Here’s a wonderful way to help kids learn geography. Owl and Mouse offers a huge assortment of maps of all sizes — some over six feet across! Best of all, you can print them all out for free.
Owl and Mouse says:
Print out maps in a variety of sizes, from a single sheet of paper to a map almost 7 feet across, using an ordinary printer. You can print single page maps, or maps 2 pages by 2 pages, 3 pages by 3 pages, etc. up to 8 pages by 8 pages (64 sheets of paper; over six feet across!).
The maps include multiple map choices for:
- North America
- Central America
- South America
- Middle East
- United States
- and more!
You can print the maps out on one sheet of paper or as many as 64 for a giant map that you can hang on the wall or tape to the floor for geography fun.
You do not need to install or download anything. You simply choose your map and how many pages large you’d like it to be, and hit print.
Some examples of ways to use the maps in your homeschool include:
- Color in states that you have visited or have loved ones.
- Print out various countries and put them on the floor, then call out country names and have kids hop to that country.
- Print out a multi-page map of the US or the world, and have groups of students assemble it together like a puzzle.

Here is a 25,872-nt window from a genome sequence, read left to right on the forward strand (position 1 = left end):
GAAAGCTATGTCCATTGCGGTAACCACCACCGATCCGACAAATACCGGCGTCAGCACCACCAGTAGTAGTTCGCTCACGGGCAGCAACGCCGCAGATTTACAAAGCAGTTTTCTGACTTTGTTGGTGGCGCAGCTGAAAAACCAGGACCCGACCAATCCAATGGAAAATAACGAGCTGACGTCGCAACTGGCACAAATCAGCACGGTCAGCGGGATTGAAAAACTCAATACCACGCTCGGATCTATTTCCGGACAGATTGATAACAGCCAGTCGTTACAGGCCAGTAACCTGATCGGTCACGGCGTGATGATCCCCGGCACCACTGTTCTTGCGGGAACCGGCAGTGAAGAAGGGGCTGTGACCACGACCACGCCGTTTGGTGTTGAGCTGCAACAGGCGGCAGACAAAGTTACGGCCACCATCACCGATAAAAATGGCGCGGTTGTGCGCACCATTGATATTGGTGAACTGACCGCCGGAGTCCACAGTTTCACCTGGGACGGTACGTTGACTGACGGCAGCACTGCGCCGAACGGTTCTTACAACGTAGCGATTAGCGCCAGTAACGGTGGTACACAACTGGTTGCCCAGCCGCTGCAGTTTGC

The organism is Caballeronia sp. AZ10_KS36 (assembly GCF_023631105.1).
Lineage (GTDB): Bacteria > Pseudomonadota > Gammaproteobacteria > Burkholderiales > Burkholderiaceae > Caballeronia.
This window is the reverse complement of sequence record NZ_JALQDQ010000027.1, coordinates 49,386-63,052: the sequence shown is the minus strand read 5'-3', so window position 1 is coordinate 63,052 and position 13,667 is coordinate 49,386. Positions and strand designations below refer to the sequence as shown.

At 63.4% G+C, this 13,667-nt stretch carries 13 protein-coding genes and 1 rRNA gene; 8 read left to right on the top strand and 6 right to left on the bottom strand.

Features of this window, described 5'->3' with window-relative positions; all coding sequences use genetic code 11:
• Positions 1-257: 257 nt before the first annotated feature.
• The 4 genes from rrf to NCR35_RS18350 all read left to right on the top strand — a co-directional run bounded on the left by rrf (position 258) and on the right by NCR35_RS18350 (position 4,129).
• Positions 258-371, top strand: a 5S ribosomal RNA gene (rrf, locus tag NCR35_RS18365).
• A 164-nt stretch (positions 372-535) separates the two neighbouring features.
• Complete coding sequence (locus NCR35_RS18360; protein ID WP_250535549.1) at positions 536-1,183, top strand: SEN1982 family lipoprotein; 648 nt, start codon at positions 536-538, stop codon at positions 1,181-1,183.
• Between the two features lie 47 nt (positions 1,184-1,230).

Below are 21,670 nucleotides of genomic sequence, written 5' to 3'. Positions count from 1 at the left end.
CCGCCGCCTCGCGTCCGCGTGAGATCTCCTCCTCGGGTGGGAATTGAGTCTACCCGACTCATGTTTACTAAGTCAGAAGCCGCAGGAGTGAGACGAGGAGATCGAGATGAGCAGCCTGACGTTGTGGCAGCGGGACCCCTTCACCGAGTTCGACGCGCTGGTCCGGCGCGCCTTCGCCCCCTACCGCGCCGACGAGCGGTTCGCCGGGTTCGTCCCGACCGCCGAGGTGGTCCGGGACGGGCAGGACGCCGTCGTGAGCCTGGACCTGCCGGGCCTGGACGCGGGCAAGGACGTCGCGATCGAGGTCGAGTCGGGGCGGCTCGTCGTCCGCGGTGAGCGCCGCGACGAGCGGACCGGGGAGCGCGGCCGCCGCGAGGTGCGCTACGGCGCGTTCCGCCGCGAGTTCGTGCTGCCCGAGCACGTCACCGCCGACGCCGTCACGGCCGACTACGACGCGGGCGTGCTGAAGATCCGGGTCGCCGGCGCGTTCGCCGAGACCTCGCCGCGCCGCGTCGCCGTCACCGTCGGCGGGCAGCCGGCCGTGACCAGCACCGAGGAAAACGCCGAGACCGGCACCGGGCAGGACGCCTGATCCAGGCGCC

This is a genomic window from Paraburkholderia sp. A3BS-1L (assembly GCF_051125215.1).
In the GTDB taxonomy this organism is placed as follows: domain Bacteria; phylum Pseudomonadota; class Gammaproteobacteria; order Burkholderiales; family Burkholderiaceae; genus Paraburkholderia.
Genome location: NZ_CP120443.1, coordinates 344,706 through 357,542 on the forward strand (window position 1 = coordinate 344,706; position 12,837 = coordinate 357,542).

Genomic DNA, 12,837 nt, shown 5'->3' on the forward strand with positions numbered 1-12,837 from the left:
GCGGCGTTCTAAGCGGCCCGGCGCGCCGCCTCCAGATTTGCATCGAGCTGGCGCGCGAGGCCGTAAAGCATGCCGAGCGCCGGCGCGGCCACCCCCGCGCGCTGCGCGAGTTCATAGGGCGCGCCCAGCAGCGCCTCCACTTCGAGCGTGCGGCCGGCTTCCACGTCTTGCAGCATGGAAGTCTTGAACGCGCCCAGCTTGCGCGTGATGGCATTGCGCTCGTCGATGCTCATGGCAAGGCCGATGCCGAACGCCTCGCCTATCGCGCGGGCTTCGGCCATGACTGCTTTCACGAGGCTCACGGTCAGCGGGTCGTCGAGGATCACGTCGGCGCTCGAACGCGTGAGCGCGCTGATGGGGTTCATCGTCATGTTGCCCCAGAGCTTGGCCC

- Put a large world map on the wall and have the kids color and label it with country names.
- Play “pin the tag on the country” — blindfold kids and spin them around with a post-it note in their hands, and have them stick it somewhere on the map. When they remove the blindfold, they look to see where they placed the post-it and ID that area. They get a point if they can name the country.
- Print out single-page countries to use in lapbooks and homeschool notebooks.
Owl and Mouse also suggests this great idea:
Outline maps can be made to show political, environmental, physical, economic and historical information. Make multiple copies of a map, and students can show different features of the place on the map—historical events, physical/geologic features, land use—urban, farm, suburban, etc. political—states, borders, capitals, family histories, wildlife, habitat, types of environment—grassland, forest, agriculture, changes in one place over time and many more.